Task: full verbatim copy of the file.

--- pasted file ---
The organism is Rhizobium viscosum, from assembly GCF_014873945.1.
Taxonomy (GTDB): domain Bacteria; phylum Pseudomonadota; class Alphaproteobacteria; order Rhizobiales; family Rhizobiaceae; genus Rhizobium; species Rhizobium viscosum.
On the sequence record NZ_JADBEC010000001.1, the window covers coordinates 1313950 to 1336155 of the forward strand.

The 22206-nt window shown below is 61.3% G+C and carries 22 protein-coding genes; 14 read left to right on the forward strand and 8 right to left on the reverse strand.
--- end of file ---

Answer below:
The organism is Rhizobium viscosum, from assembly GCF_014873945.1.
Taxonomy (GTDB): domain Bacteria; phylum Pseudomonadota; class Alphaproteobacteria; order Rhizobiales; family Rhizobiaceae; genus Rhizobium; species Rhizobium viscosum.
On the sequence record NZ_JADBEC010000001.1, the window covers coordinates 1313950 to 1336155 of the forward strand.

The 22206-nt window shown below is 61.3% G+C and carries 22 protein-coding genes; 14 read left to right on the forward strand and 8 right to left on the reverse strand.